I have been making slow progress on climbing (or often merely visiting) the 50 state high points and decided to speed things up a little last week. I left my home in Lincoln, Nebraska and drove to Kansas for an unsupported winter assault of the south face of Mt Sunflower. The zero degree temps and high winds forced me to turn the truck's heater on high! Some climbs are easier than others.
The fearsome heights of Mt Sunflower
From there we drove to Oklahoma and actually had to exit the truck and walk four miles to claim the state's high point on top of Black Mesa. The skies turned blue, but the cold and wind were still pretty miserable.
Looking into Colorado from Black Mesa, OK
Proof of our victory
We then drove to Copper Mountain where my friends went skiing while I enjoyed the back country powder on Shrine Pass and Ptarmigan Pass for a couple of days. I had put out the word on 14ers.com for a partner to do Elbert and fortunately nova972 responded (everyone else in the world calls him Zack). After a bit of a late start, we started skinning from the summer trailhead at about 7:45 and the going was very easy as several people had gone ahead of us that day and possibly also on prior days leaving a very firm trail that required no breaking.
A nicely tracked path was a welcome surprise
A beautiful day to be in the mountains
The required bridge crossing picture
We made quick work of things through the trees and onto the lower stretches above tree line. The temps were mild and we layered down to only our base layers for quite a while. However, the winds began to pick up as we exited the forest and by the time we reached the upper ridge they were howling.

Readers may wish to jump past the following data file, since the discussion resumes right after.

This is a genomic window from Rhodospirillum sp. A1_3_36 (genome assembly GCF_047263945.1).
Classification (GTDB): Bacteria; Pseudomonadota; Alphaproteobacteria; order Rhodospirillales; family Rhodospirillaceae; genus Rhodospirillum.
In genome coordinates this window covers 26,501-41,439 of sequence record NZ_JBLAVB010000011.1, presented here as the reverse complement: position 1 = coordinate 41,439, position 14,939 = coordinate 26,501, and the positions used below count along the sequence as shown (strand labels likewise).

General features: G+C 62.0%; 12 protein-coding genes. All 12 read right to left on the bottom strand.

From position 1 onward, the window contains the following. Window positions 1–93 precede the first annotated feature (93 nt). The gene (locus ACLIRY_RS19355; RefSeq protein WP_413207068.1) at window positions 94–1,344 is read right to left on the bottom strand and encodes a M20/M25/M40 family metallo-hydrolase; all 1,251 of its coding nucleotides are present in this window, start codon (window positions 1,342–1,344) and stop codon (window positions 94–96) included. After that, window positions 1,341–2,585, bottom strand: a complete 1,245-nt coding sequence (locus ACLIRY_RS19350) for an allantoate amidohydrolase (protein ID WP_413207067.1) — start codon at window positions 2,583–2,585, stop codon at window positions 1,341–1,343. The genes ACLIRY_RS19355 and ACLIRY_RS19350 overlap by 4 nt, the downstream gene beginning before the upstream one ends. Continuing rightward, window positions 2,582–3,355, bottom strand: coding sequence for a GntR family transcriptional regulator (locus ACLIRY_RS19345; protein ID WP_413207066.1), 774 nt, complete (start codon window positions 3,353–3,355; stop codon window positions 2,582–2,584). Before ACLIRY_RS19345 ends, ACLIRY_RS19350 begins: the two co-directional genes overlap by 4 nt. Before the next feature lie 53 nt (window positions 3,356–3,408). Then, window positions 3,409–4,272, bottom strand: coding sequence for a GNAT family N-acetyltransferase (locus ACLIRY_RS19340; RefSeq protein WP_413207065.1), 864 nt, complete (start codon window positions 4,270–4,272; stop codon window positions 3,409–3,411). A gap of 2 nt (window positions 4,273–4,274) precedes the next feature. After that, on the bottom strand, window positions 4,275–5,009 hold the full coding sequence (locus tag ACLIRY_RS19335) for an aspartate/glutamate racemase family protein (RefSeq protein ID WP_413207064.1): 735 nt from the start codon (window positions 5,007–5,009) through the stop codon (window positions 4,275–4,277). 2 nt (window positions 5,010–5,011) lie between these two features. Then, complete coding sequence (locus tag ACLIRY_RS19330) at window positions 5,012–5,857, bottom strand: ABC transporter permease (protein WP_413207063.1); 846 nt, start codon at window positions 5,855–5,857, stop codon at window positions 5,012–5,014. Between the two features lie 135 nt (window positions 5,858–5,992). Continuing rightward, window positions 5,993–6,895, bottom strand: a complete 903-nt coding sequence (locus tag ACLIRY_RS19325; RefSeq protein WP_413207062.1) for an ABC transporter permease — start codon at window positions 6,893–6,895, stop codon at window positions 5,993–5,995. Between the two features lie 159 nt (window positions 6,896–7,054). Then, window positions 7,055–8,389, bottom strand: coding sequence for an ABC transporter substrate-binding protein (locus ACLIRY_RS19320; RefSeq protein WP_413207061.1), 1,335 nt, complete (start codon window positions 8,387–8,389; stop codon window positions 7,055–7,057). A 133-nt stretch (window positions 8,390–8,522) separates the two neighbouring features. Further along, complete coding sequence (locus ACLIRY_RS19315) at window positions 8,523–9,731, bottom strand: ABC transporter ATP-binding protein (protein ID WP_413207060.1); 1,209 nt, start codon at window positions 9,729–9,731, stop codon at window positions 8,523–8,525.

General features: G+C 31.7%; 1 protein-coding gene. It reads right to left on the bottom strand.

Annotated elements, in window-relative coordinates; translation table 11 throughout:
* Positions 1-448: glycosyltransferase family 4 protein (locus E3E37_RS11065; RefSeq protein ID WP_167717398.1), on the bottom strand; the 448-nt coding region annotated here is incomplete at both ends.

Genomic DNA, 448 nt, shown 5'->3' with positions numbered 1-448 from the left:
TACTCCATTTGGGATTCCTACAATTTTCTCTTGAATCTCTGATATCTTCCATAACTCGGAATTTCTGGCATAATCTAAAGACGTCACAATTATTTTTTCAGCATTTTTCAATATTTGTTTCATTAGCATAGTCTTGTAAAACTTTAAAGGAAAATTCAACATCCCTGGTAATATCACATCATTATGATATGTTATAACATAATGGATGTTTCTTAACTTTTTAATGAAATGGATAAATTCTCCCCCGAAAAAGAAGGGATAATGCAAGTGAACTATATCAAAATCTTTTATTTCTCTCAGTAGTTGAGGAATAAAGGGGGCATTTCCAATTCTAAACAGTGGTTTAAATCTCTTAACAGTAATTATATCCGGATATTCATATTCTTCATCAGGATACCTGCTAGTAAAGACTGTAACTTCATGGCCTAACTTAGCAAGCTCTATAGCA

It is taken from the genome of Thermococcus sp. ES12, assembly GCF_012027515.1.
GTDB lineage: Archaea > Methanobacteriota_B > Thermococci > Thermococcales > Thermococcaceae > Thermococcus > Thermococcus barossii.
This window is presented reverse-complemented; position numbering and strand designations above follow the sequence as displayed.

Entering the wind zone
We decided it would be wise to put everything on except for our puffy coats and zip/unzip to control temps rather than try to battle the winds once we started to get too cold. This proved to be a wise choice and there was very little unzipping.
View of the summit
At about 12,800' we were forced to remove our skis and hike up the partially snow-covered rocks until we were perhaps 400' from the summit.
There were short sections where we could have skinned had we brought ski crampons with us. The very high winds were the most difficult part of the climb, especially with our skis acting as sails on our backpacks.
The winds abated as we gained the summit making it much more pleasant.
The top of Colorado
Zack feeling strong on the summit of Elbert
We were able to ski down from within perhaps 10' of the top using the upper portions of the Box Creek Couloirs, traversing over one section of rock on foot and then skiing all the way down the East Ridge. Up high the snow was rock hard with lots of wind ridges, while lower down we hit breakable crust, heavy powder, and some hardpack.
Zack making some turns
What is wrong with Zack's bindings? The heel piece looks broken.
Twin Lakes from up high on Mt Elbert
After all this hard work, a burrito supremo in Frisco was a nice reward. Thanks Zack for responding to my call for a partner as you made the trip much more fun. I'm sorry you needed to wait for this old guy who couldn't steam up the hills as fast as you are capable of!
On my way home to Lincoln, I also visited Nebraska's high point in beautiful temps and sunshine.
Panorama Point, Nebraska